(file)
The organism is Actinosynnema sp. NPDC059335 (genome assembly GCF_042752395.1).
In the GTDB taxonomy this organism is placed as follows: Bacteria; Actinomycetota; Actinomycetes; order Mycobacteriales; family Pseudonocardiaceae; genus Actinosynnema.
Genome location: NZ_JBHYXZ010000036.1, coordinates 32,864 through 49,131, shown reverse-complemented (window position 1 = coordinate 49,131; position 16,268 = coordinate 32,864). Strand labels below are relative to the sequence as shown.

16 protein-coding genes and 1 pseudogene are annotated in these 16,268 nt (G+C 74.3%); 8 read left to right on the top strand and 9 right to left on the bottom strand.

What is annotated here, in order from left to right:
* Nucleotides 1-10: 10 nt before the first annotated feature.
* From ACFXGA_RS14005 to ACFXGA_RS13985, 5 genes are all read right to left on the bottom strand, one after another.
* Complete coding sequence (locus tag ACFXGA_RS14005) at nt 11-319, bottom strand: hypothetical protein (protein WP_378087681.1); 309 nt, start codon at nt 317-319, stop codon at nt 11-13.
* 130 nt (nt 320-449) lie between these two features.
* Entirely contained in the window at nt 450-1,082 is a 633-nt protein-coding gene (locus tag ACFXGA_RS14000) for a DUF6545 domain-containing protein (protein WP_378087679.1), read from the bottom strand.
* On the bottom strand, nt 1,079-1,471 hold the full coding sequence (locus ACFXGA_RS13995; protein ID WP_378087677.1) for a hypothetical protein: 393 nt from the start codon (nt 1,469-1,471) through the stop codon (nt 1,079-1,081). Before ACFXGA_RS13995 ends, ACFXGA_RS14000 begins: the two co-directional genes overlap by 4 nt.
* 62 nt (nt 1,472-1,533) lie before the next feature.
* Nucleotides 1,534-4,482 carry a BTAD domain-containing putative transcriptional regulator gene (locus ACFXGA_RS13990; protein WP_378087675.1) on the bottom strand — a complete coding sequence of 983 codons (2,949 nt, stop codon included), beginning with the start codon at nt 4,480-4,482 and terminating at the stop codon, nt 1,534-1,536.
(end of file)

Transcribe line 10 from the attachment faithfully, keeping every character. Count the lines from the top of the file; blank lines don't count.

* Entirely contained in the window at nt 450-1,082 is a 633-nt protein-coding gene (locus tag ACFXGA_RS14000) for a DUF6545 domain-containing protein (protein WP_378087679.1), read from the bottom strand.